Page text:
2.6 Multivariate statistical approach
To investigate the influence PG content on articular cartilage spectrum, principal component analysis (PCA)  was employed. PCA reduces data dimensionality to a set of linearly uncorrelated composite variables (principal components–PC) without losing too much information, and the first few PCs explain most of the variation in the original data set. PC scores, which are linear combinations of the original variables in the principal component space, were obtained and used to characterize the samples relative to their PG content. The spectral data (predictor variables) for all samples were correlated with their corresponding PG content data (response variables) using partial least squares (PLS) regression . To optimize multivariate correlation between predictor and response variables, preprocessing algorithms including straight line subtraction, constant offset elimination, and derivative pretreatment, to correct spectral non-linearities and baseline offsets resulting from light scattering variations in reflectance spectroscopy , were adopted. Analyses were performed with and without pre-processing for comparison.
In addition to pre-processing, correlation analyses was performed on sub-regions of the spectrum (with and without pre-processing (Table 2)) using the single y-variable PLS (PLS1) algorithm. Leave-one-out (LOO) cross-validation method was used to estimate prediction error and coefficient of determination for model selection, and a maximum of 10 PLS components were tested. The left out sample is predicted with the model and the procedure repeated with each sample being left out of the calibration set. The correlation coefficients between the predicted and measured values are then calculated during calibration and validation. To avoid under- or over-fitting, while accounting for as much variation in the predictor variables, optimal model selection was based on a balance between the highest coefficient of determination (R2), lowest root mean square error of cross-validation (RMSECV), and minimum PLS factor (to avoid over-fitting) (Table 2). PCA and PLS spectral analyses were performed using OPUS Quant2 software (Bruker Optics, Germany).
3. Results and analyses
3.1 Histological grading of proteoglycan content via depth loss of SO staining
Using the grading description in Table 1, the samples were categorized into groups based on the absorbance-depth profile of their safranin-O stained sections obtained from image analysis. Typical profiles for the different groups are presented in Fig. 2(a). The number of samples in the different PG content group is presented in Table 1.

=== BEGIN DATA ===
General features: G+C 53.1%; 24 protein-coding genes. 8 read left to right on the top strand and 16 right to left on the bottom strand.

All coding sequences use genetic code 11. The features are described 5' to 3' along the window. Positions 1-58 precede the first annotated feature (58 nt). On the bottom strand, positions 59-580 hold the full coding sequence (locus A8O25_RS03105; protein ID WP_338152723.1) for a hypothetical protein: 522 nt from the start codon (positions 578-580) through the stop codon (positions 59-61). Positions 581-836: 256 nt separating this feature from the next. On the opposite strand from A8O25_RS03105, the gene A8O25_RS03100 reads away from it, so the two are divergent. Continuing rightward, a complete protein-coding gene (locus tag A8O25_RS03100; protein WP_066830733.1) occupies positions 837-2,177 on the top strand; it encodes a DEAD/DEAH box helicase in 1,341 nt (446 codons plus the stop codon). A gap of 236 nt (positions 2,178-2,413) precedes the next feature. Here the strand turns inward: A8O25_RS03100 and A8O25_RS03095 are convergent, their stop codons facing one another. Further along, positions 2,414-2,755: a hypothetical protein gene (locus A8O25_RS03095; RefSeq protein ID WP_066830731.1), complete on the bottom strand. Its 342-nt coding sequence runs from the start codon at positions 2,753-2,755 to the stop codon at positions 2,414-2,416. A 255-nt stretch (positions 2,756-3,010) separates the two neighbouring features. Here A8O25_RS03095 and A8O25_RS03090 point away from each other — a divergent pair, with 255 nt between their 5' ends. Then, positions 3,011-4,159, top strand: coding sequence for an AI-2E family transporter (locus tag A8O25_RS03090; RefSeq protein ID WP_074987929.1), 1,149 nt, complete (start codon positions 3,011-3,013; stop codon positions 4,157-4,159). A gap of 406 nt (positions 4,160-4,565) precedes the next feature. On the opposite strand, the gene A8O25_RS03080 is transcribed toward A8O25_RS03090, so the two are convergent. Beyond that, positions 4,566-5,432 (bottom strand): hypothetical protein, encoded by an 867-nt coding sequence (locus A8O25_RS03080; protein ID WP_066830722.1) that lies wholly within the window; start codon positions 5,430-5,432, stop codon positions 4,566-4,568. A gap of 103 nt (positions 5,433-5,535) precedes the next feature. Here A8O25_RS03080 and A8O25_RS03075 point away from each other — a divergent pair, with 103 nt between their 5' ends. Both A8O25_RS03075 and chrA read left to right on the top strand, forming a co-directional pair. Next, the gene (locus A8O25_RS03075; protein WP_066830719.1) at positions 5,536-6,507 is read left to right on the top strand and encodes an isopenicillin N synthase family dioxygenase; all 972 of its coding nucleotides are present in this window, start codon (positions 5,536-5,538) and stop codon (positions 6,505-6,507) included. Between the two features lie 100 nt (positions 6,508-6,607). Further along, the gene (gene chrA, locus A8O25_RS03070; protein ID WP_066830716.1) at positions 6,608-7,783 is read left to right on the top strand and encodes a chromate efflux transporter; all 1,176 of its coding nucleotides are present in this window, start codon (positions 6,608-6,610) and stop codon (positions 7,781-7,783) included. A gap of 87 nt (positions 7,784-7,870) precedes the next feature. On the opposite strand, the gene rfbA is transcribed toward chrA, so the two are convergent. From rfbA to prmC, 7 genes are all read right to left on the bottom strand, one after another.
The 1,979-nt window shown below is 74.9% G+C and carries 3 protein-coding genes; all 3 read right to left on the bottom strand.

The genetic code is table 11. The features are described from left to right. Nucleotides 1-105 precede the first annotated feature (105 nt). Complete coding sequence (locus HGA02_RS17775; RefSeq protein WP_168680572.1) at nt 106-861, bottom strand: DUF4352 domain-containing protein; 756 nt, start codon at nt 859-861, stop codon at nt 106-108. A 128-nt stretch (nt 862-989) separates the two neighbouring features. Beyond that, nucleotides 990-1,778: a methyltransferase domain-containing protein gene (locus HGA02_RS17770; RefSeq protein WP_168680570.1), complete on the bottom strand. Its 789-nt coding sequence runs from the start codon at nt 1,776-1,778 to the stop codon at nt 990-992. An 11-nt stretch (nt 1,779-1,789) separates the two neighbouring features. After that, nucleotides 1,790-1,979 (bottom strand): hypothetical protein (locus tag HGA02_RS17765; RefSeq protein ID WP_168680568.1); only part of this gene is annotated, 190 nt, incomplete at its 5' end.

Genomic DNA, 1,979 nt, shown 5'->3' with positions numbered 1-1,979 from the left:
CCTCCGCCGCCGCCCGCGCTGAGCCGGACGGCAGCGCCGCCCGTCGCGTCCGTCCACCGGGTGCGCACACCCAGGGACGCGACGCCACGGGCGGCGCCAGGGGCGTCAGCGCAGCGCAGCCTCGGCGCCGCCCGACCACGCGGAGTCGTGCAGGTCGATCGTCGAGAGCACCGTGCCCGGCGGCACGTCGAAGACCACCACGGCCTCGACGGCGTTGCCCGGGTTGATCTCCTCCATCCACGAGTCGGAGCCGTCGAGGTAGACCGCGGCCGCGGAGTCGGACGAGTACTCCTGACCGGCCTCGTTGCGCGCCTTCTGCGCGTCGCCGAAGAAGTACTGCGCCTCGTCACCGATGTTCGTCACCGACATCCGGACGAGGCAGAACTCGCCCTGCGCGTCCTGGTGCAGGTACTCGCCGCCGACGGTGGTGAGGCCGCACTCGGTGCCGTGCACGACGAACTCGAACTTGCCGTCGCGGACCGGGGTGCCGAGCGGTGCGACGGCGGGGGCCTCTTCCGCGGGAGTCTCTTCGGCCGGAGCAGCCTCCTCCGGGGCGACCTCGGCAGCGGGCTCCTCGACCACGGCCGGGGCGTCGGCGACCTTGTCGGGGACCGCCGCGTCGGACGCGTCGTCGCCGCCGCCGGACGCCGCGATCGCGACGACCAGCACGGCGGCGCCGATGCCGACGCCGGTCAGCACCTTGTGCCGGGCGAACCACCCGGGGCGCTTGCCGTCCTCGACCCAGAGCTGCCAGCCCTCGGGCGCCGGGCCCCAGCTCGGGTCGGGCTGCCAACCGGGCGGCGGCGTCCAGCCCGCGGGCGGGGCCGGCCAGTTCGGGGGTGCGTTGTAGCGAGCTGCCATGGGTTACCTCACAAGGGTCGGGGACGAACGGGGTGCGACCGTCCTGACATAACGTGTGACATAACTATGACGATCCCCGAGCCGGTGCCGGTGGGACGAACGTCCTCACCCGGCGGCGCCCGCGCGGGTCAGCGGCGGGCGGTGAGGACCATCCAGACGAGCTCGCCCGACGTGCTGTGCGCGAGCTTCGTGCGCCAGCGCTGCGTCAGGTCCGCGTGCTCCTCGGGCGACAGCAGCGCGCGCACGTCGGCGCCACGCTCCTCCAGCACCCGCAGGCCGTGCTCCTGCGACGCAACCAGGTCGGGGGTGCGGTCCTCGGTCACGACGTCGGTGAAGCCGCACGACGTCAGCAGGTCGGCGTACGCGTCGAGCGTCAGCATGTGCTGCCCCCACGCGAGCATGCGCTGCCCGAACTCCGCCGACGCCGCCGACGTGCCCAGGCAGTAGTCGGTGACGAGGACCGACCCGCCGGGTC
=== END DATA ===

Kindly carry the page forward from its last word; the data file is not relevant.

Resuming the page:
3.2 Spectral analyses: classification (PCA) and prediction (PLS)
The effect of PG content on the NIR spectra of the cartilage samples (Fig. 2(b)) can be observed from the PCA scores plot of the first and second principal components, i.e., PC1 vs. PC2 (Fig. 3). The plot of these two components provided the best distinction between group memberships. It revealed sample clustering into two distinct classes along the 1st PC axis: “class 1”, on the right hand side of the plot, consisting of samples with zero to mild PG loss (groups 0-1); and “class 2”, on the left hand side of the plot, consisting of samples with moderate to severe PG loss (groups 2-4). A sub-group within “class 2” consisting mostly of groups 2 and 3 PG content samples (demarcated by the ellipse) can also be observed in the scores plot. The samples within the same class are distributed along the 2nd PC.
The results of PLS regression analysis on sub-regions of the NIR spectral data, with and without pre-processing, are presented in Table 2. Only the best two pre-processing methods are presented in the table. Interestingly, optimal correlation was obtained without pre-processing of the spectral data in the combined sub-regions of 5,440-6,540 and 9,959-12,489 cm−1.
The significantly high correlation between the predictor (spectral data) and response variables (PG content data) can be observed in the calibration and validation plots based on the optimal model (Fig. 4(a) and 4(b), respectively). A comparison of the PG content grading data from assessor 1 (AS1) and assessor 2 (AS2) shows good agreement (Fig. 4(c)). In addition, high correlation was obtained between the grading results of AS2 and NIR predicted PG content data modeled on the results of AS1 (Fig. 4(d)).
3.3 Spatial mapping of proteoglycan content in whole patella